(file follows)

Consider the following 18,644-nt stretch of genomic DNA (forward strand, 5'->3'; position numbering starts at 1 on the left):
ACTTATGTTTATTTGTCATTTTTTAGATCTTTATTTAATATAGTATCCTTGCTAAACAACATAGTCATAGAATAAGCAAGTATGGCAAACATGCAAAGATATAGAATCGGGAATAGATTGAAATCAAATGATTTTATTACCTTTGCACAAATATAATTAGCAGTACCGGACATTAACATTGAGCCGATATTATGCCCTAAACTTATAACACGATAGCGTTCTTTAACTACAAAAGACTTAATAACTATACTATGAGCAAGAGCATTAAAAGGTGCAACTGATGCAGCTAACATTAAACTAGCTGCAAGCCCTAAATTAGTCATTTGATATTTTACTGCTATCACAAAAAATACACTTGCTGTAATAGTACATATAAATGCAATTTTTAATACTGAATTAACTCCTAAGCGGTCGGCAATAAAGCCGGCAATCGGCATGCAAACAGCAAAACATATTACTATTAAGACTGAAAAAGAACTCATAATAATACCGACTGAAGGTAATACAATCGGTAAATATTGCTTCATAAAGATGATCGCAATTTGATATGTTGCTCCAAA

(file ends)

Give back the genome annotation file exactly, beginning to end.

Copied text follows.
Consider the following 18,644-nt stretch of genomic DNA (forward strand, 5'->3'; position numbering starts at 1 on the left):
ACTTATGTTTATTTGTCATTTTTTAGATCTTTATTTAATATAGTATCCTTGCTAAACAACATAGTCATAGAATAAGCAAGTATGGCAAACATGCAAAGATATAGAATCGGGAATAGATTGAAATCAAATGATTTTATTACCTTTGCACAAATATAATTAGCAGTACCGGACATTAACATTGAGCCGATATTATGCCCTAAACTTATAACACGATAGCGTTCTTTAACTACAAAAGACTTAATAACTATACTATGAGCAAGAGCATTAAAAGGTGCAACTGATGCAGCTAACATTAAACTAGCTGCAAGCCCTAAATTAGTCATTTGATATTTTACTGCTATCACAAAAAATACACTTGCTGTAATAGTACATATAAATGCAATTTTTAATACTGAATTAACTCCTAAGCGGTCGGCAATAAAGCCGGCAATCGGCATGCAAACAGCAAAACATATTACTATTAAGACTGAAAAAGAACTCATAATAATACCGACTGAAGGTAATACAATCGGTAAATATTGCTTCATAAAGATGATCGCAATTTGATATGTTGCTCCAAA